I am very well pleased with this approbation of my good sisters. I must confess I have always looked on the tucker to be the decus et tutamen*, the ornament and defence, of the female neck. My good old lady, the lady Lizard, condemned this fashion from the beginning, and has observed to me, with some concern, that her sex at the same time they are letting down their stays, are tucking up their petticoats, which grow shorter and shorter every day. The leg discovers itself in proportion with the neck. But I may possibly take another occasion of handling this extremity, it being my design to keep a watchful eye over every part of the female sex, and to regulate them from head to foot. In the mean time I shall fill up my paper with a letter which comes to me from another of my obliged correspondents.


THIS Comes to you from one of those untuckered ladies whom you were so sharp upon on Monday was se'nnight. I think myself mightily beholden to you for the reprehension you then gave us. You must know I am a famous olive beauty. But though this complexion makes a very good face when there are a couple of black sparkling eyes set in it, it makes but a very indifferent neck. Your fair women therefore thought by this fashion

*The words milled on the larger silver and gold coins of this kingdom.

to insult the olives and the brunettes. They know very well, that a neck of ivory does not make so fine a show as one of alabaster. It is for this rea

son, Mr. Ironside, that they are so liberal in their discoveries. We know very well, that a woman of the whitest neck in the world, is to you no more than a woman of snow; but Ovid, in Mr. Duke's translation of him, seems to look upon it with another eye, when he talks of Corinna, aad mentions

#6 -her heaving breast,

Courting the hand, and suing to be prest."

Women of my complexion ought to be more modest, especially since our faces debar us from all artificial whitenings. Could you examine many of these ladies who present you with such beautiful snowy chests, you wonld find they are not all of a piece. Good father Nestor, do not let us alone until you have shortened our necks, and reduced them to their ancient standard.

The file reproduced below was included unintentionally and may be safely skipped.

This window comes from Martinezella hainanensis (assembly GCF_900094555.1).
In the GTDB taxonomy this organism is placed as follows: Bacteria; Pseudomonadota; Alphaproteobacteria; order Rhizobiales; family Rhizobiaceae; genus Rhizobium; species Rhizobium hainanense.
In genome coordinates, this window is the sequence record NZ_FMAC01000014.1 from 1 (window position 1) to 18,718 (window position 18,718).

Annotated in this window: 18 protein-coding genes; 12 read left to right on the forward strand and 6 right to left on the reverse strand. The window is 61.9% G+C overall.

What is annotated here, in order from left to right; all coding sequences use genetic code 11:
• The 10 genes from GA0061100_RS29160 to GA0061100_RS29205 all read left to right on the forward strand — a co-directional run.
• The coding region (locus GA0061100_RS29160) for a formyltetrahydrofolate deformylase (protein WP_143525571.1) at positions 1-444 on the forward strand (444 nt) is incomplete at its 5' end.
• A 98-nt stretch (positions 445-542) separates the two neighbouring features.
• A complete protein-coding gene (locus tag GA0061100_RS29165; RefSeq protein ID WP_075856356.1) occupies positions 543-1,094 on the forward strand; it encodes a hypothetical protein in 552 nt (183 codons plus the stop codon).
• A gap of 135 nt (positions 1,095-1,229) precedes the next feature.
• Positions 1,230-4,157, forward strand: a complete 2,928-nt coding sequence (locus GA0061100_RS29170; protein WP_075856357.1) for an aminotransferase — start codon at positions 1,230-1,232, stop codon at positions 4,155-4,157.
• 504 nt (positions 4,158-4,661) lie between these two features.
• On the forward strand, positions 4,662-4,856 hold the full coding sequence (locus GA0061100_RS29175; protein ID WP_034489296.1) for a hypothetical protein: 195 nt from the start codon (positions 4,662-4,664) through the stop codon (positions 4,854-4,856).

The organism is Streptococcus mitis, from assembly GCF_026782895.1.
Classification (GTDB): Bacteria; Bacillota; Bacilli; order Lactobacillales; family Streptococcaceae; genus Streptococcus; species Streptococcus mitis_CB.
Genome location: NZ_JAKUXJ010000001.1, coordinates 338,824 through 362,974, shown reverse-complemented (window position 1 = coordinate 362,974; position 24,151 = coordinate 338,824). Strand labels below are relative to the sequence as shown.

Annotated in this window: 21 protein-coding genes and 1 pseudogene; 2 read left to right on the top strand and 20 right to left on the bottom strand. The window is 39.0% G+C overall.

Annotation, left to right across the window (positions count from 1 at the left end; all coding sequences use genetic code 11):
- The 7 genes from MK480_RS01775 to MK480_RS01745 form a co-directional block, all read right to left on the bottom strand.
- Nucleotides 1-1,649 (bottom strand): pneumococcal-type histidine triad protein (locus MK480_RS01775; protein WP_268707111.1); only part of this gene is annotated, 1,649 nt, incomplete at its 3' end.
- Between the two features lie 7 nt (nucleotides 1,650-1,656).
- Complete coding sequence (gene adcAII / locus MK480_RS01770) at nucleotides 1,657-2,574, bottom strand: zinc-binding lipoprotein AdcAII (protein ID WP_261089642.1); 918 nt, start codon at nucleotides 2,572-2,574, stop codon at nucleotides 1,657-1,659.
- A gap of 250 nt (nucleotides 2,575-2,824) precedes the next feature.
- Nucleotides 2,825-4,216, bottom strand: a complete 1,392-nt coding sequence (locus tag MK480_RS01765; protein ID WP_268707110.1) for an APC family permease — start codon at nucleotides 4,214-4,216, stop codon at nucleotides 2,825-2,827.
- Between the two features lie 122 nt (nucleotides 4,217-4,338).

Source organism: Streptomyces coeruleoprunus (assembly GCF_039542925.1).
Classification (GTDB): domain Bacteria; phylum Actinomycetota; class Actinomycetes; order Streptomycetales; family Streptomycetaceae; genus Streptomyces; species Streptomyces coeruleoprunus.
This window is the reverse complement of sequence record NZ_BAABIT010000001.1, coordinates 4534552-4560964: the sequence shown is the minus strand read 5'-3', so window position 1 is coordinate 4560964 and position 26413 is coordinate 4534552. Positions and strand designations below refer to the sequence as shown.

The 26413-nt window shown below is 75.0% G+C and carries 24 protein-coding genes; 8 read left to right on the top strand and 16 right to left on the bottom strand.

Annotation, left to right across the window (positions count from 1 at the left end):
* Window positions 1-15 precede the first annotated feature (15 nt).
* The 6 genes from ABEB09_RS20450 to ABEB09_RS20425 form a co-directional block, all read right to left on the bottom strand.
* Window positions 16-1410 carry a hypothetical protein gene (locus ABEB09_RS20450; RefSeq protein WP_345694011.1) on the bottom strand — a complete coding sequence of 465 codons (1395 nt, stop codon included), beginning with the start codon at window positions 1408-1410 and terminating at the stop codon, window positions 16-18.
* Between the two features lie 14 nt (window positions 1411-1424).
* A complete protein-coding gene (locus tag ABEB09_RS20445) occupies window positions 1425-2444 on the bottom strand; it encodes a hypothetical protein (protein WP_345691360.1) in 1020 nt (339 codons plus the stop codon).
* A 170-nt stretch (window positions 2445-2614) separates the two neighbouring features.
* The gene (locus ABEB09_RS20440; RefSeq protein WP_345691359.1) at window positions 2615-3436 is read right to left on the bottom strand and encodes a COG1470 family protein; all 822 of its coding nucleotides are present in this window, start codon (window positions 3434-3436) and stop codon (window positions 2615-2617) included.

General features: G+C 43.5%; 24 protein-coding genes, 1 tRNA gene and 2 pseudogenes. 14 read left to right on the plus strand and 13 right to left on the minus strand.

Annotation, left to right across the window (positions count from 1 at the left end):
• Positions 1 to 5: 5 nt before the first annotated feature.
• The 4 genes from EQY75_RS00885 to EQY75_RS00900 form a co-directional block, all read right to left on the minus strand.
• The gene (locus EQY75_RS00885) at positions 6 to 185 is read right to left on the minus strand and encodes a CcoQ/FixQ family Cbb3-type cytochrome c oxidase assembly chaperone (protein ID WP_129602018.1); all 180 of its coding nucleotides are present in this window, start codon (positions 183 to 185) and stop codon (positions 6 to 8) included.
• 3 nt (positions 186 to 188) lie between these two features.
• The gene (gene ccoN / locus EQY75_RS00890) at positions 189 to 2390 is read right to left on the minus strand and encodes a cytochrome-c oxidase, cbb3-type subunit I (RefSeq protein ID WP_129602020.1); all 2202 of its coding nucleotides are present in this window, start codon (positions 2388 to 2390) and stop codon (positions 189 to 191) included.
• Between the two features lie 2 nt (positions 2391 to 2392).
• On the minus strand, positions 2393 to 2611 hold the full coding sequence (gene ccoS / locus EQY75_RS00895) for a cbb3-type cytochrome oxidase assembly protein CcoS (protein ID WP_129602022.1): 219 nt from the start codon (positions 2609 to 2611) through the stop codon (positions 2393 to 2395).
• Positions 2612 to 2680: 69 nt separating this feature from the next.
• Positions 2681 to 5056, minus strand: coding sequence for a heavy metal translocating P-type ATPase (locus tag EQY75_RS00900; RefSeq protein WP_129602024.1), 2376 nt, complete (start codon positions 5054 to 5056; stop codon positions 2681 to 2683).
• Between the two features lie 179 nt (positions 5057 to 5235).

I am,

Your most obliged humble servant,


I shall have a just regard to Olivia's remonstrance, though at the same time I cannot but observe that her modesty seems to be intirely the result of her complexion.


N° 110. FRIDAY, JULY 17, 1713.

-Non ego paucis

Offenda maculis, quas aut incuria fudit

Aut humana parum cavit natura

HOR. Ars Poet. 351.

I will not quarrel with a slight mistake,
Such as our nature's frailty may excuse.


THE candour which Horace shows in the motto of my paper, is that which distinguishes a critic from a caviller. He declares that he is not offended with those little faults in a poetical composition, which may be imputed to inadvertency, or to the imperfection of human nature. The truth of it is, there can be no more a perfect work in the world, than a perfect man. To say of a celebrated piece that there are faults in it, is in effect to say no more, than that the author of it was a man. For this reason I consider every critic that attacks an author in high reputation, as the slave in the Roman triumph, who was to call out to the conqueror, Remember, sir, that you are a man.' I speak this in relation to the following letter, which criticises the works of a great poet, whose very faults have more beauty in them than the most elaborate compositions of many more correct writers. The remarks are very curious and just, and introduced by a compliment to the work of an author, who I am sure would not care for being praised at the ex